Gauntlet 2 challenge falls apart

On this week’s episode of The Gauntlet 2, there was no orgy-esque challenge–well, except for the oil-covered guys wrestling in the sand. Anyway, there was an alliance conflict on the rookie’s team, which was too pointless to even summarize, but the episode really stood out for being an example of outstanding reality TV challenge craftsmanship and planning.

During a strength-based challenge, the teams had to push large, quasi-geodesic spheres across a field. As the veterans pushed their giant ball, it broke into a dozen pieces of plywood and 2x4s, probably all with nails jutting out. Host/moron TJ called this “bad luck,” but really, it was just crap-ass construction on the part of the producers.

Next, the teams had to fill a flatbed truck with bricks, and then just two people had to push the truck–full of bricks, all of their teammates–to the other side of the field. Once full of people nad bricks, however, neither truck moved, because apparently no one thought about actually testing this to see if it was possible.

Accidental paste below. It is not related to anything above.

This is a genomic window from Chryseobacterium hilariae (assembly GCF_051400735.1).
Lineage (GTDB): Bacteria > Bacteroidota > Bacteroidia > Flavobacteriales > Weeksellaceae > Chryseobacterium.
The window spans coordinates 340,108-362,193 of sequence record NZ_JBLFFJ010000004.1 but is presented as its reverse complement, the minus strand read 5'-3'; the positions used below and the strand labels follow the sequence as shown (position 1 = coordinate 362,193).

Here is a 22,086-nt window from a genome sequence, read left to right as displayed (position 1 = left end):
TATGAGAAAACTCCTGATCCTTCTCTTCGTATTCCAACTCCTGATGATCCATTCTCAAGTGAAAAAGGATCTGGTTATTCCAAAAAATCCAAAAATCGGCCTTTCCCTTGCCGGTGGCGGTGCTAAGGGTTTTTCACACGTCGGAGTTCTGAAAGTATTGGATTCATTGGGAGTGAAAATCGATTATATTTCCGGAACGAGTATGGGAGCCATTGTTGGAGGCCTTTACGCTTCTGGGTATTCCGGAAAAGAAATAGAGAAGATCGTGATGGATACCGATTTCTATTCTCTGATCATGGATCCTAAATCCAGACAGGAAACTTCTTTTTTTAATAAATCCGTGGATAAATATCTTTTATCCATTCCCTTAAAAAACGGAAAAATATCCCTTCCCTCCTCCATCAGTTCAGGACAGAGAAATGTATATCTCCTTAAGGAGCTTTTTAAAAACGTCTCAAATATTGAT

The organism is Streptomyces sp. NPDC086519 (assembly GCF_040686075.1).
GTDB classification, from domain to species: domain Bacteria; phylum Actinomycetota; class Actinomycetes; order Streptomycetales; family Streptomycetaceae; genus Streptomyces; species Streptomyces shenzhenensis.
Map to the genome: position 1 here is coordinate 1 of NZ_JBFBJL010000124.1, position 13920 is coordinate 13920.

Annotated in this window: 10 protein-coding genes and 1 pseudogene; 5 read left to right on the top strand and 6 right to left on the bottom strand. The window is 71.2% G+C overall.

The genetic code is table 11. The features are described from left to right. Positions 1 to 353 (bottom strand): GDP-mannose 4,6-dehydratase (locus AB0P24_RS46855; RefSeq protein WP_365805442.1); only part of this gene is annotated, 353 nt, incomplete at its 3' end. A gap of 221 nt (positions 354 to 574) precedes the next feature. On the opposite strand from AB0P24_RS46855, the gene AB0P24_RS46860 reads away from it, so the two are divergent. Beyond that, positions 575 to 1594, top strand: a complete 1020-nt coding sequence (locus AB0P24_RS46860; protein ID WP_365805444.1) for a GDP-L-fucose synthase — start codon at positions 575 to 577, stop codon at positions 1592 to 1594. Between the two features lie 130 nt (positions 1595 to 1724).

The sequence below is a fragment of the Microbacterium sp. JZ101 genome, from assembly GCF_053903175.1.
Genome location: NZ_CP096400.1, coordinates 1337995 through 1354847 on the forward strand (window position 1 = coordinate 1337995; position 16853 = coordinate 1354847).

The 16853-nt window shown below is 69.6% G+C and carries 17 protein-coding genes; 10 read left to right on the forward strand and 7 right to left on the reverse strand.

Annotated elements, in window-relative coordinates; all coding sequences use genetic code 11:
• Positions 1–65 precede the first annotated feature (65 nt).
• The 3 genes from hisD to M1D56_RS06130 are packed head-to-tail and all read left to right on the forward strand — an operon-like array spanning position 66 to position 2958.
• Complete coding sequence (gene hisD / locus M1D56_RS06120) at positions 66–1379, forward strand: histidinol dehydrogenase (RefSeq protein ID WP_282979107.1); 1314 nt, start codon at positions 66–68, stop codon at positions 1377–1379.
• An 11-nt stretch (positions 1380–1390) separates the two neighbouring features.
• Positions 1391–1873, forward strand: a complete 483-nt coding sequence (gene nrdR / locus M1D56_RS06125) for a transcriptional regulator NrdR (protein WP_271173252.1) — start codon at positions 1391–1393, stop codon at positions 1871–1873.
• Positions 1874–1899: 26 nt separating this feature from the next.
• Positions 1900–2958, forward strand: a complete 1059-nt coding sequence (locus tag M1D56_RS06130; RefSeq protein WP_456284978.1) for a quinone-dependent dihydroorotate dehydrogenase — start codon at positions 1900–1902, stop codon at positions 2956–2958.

So, in the best tradition of the Challenge, producers pulled something out of their ass and had TJ change the rules before the four people pushing the trucks developed hernias. He told two more people to help push, and that worked–although not for the veterans, because Ace “I’ve been driving a stick shift my whole life” Amerson forgot to push down the clutch.

Episode 8 [MTV]

The Sing-Off loses its star

Ben Folds

NBC's super-fun December a capella singing competition The Sing-Off is returning, but without its star judge, Ben Folds, and only as a two-hour special. Those are really depressing changes for a series that proved itself to be a super-fun show when it returned last December.


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Anna Martemucci

What is it like to have your life turned into reality TV? Director Anna Martemucci, one of the two directors featured on Starz' exceptional reality series, talks about that, the competition, and her collaboration with her husband and brother-in-law.

Plus: How the show's producers tried to keep the $250,000 competition fair.

about the writer

Andy Dehnart is a journalist who has covered reality television for more than 15 years and created reality blurred in 2000. A member of the Television Critics Association, his writing and criticism about television, culture, and media has appeared on NPR and in Playboy, Buzzfeed, and many other publications. Andy, 36, also directs the journalism program at Stetson University in Florida, where he teaches creative nonfiction and journalism. He has an M.F.A. in nonfiction writing and literature from Bennington College. More about reality blurred and Andy.